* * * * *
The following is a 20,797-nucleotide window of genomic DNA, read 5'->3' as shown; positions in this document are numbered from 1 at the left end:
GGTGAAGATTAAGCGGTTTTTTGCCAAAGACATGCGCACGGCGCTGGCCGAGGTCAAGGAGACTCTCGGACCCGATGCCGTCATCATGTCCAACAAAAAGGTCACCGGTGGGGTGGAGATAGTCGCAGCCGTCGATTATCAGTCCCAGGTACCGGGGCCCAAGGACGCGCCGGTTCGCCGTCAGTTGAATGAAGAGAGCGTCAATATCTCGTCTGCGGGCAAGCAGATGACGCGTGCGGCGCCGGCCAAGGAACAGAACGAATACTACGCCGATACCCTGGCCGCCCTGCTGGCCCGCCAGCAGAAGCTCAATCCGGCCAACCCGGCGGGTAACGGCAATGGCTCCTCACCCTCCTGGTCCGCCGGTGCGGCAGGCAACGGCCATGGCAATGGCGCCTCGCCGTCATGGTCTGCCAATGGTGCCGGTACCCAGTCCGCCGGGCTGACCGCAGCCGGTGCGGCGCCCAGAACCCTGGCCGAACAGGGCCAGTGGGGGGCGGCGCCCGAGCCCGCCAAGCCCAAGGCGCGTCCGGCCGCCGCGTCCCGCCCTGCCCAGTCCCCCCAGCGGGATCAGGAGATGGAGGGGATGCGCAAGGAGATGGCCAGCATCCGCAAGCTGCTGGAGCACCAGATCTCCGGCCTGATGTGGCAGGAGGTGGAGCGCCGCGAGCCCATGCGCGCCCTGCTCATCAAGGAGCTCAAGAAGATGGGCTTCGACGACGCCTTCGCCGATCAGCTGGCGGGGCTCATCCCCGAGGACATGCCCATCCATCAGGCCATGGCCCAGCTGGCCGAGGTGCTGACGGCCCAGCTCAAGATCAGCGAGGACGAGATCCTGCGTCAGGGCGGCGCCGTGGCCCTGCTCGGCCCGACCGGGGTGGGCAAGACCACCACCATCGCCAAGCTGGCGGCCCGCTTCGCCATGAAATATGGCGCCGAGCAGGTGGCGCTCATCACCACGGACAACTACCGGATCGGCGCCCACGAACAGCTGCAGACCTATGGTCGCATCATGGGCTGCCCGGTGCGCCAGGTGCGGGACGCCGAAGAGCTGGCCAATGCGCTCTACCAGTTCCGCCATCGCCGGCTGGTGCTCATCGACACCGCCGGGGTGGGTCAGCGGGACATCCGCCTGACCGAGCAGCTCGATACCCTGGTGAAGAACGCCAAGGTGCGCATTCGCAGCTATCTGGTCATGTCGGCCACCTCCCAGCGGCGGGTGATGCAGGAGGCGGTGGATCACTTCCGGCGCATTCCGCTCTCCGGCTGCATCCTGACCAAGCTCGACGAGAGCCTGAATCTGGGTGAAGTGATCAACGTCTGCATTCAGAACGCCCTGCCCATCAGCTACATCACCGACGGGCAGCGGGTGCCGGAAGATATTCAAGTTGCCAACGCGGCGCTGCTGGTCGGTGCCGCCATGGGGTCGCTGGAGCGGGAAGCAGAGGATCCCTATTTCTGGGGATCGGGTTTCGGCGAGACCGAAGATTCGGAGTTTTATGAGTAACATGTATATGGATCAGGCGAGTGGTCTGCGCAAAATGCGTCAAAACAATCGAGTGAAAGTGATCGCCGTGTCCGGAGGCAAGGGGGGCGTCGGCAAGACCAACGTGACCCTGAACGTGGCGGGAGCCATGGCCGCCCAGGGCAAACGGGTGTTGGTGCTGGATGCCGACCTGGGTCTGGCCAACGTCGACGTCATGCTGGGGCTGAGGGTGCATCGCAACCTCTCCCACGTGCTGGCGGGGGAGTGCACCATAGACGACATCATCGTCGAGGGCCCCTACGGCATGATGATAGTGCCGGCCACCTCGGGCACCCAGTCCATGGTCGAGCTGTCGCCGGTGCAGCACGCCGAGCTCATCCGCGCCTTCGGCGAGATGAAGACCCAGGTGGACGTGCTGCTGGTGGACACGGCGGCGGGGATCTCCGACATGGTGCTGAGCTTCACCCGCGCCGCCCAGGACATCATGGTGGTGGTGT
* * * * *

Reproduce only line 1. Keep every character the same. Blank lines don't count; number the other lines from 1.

The following is a 20,797-nucleotide window of genomic DNA, read 5'->3' as shown; positions in this document are numbered from 1 at the left end: